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Families are turning to the internet for medical information now more than ever before. Therefore it is important to see what is readily available on the web and what information they are most likely reading about ASD and diet. By having this knowledge in hand it will help policy makers and RDs to be better prepared to talk with families about what they are reading. Below are links to the popular search engines Google, Bing and Yahoo! that will automatically search with the terms “Diet and ASD’s, Autism”
Take a moment now to search on Google and search on BING and also search on Yahoo! with the terms “Diet and ASD’s, Autism”. Please use your browsers BACK button to return here when you have finished serarching.
Now that you have looked at the top sites that are brought up when you search for “Diet and ASD’s, Autism, please think about the information that you were presented with and note a few pro’s and cons of that information. Are there any sites that stood out to you as helpful or harmful? The National Library of Medicine has developed the MedlinePlus Guide to Healthy Web Surfing (MedlinePlus, 2008), with suggestions of what to look for when evaluating the quality of health information on the Web. These are also good rules of thumb to follow when evaluating health information discussed in magazines, books, and on television.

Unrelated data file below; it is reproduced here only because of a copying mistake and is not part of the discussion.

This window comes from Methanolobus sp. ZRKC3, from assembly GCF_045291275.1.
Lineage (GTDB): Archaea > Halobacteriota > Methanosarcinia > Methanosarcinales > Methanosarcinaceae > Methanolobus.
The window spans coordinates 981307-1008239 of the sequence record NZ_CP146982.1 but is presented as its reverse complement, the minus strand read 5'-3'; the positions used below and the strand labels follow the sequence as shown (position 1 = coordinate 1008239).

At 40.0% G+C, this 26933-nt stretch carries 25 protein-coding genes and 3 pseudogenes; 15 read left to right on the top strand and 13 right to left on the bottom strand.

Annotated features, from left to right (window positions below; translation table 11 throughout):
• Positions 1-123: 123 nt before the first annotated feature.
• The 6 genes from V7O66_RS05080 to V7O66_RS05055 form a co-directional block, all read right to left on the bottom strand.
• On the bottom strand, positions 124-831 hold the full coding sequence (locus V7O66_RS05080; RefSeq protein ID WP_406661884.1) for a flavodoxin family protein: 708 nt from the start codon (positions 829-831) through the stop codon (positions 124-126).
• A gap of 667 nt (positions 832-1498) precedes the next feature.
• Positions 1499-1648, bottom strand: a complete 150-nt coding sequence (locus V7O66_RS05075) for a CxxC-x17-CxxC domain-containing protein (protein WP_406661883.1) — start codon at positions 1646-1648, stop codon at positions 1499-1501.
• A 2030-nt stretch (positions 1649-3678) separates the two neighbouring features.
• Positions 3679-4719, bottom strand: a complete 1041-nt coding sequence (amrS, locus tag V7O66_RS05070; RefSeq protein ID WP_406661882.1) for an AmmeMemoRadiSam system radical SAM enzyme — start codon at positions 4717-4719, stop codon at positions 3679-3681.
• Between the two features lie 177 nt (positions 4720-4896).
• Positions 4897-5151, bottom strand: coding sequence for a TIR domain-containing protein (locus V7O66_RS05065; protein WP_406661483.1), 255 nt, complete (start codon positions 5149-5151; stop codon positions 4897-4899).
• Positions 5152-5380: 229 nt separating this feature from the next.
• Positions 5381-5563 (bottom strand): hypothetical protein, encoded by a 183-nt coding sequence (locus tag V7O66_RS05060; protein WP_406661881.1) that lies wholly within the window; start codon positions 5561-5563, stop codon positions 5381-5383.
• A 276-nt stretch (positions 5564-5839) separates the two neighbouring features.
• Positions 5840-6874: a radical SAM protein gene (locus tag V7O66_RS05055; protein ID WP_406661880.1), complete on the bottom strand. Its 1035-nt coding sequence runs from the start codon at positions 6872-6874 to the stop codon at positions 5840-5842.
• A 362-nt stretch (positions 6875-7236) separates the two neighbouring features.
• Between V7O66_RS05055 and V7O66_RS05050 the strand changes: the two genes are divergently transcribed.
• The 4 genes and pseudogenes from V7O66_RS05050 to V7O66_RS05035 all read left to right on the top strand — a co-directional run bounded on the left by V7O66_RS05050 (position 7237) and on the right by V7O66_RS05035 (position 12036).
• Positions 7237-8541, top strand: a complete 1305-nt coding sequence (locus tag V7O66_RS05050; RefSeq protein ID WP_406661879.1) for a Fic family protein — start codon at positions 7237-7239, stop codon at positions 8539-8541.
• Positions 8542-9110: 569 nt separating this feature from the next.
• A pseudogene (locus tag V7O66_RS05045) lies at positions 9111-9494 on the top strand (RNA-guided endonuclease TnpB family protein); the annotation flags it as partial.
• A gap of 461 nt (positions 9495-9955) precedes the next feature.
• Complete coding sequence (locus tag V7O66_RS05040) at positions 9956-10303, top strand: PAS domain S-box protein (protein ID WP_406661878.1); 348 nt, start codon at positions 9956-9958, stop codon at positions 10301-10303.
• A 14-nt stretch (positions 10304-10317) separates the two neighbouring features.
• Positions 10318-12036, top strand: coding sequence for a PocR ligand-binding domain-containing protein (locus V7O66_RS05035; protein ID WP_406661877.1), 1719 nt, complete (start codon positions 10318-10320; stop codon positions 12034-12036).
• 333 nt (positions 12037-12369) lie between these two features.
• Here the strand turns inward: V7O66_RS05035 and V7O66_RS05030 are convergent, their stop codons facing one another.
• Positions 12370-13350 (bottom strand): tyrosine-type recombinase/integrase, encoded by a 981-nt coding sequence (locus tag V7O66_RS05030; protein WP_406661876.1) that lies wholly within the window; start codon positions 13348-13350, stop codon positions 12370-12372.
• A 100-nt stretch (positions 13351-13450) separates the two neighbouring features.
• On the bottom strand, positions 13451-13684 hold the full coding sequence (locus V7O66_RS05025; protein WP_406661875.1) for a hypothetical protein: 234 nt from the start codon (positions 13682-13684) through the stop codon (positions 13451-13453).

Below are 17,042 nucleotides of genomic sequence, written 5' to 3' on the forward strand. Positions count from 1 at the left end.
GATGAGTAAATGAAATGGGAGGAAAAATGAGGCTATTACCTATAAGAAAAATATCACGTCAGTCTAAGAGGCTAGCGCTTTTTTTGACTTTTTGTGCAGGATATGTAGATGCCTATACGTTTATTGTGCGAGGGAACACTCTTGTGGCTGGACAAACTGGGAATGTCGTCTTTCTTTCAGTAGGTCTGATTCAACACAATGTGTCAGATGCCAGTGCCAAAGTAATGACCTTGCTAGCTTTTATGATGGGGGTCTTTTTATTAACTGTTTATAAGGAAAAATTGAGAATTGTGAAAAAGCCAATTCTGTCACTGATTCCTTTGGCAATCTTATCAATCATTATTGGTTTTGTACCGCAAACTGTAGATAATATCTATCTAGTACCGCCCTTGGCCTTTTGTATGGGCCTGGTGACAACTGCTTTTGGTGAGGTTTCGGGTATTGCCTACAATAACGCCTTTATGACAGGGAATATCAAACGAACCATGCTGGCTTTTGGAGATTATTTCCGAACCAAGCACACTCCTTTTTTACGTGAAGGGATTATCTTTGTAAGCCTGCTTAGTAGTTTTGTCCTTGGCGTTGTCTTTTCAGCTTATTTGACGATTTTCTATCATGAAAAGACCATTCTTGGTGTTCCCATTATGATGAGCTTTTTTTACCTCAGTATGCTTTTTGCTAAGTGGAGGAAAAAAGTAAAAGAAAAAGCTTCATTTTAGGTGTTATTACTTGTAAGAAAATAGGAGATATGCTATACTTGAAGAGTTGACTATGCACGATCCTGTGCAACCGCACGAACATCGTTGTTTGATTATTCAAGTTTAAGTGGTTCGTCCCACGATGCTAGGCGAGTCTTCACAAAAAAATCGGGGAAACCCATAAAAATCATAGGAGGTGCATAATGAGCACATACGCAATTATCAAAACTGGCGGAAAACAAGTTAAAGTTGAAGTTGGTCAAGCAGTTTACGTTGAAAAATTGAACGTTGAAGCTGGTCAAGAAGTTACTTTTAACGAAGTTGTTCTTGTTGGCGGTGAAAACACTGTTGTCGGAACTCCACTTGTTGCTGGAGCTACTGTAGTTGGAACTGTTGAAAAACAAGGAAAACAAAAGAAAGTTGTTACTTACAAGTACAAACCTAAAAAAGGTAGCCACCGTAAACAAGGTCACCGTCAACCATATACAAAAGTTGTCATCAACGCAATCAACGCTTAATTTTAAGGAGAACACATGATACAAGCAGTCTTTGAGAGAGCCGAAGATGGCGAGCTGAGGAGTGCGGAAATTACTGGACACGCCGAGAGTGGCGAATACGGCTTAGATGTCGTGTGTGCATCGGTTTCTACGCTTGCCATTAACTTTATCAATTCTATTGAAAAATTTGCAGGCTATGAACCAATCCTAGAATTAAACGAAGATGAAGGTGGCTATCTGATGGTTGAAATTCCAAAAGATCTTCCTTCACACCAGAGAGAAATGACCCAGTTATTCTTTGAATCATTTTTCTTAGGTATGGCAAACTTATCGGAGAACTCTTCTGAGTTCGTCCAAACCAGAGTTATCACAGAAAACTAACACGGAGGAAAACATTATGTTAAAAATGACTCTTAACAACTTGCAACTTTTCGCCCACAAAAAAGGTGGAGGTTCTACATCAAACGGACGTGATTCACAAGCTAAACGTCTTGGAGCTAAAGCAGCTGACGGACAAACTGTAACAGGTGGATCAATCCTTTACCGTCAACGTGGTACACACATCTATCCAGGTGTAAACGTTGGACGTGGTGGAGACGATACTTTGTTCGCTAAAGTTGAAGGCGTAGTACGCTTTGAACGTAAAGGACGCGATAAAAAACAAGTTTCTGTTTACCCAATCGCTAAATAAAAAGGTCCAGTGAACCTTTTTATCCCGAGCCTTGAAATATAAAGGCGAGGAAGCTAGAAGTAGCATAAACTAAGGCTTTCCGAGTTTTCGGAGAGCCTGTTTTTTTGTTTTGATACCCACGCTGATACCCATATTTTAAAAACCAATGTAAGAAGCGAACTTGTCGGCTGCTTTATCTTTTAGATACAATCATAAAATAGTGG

|1. Consider the source—review the “about us” page|
|2. Focus on quality—how is the information selected?|
|3. Be a cyber skeptic—promises for quick, dramatic, miraculous results?|
|4. Look for the evidence—is the information based on medical research, or testimonial?|
|5. Check for currency—is the information current, up-to-date?|
|6. Beware of bias—who pays for the site, are they trying to sell you something?|
|8. Consult with your health professional. Patient/provider partnerships lead to the best medical decisions|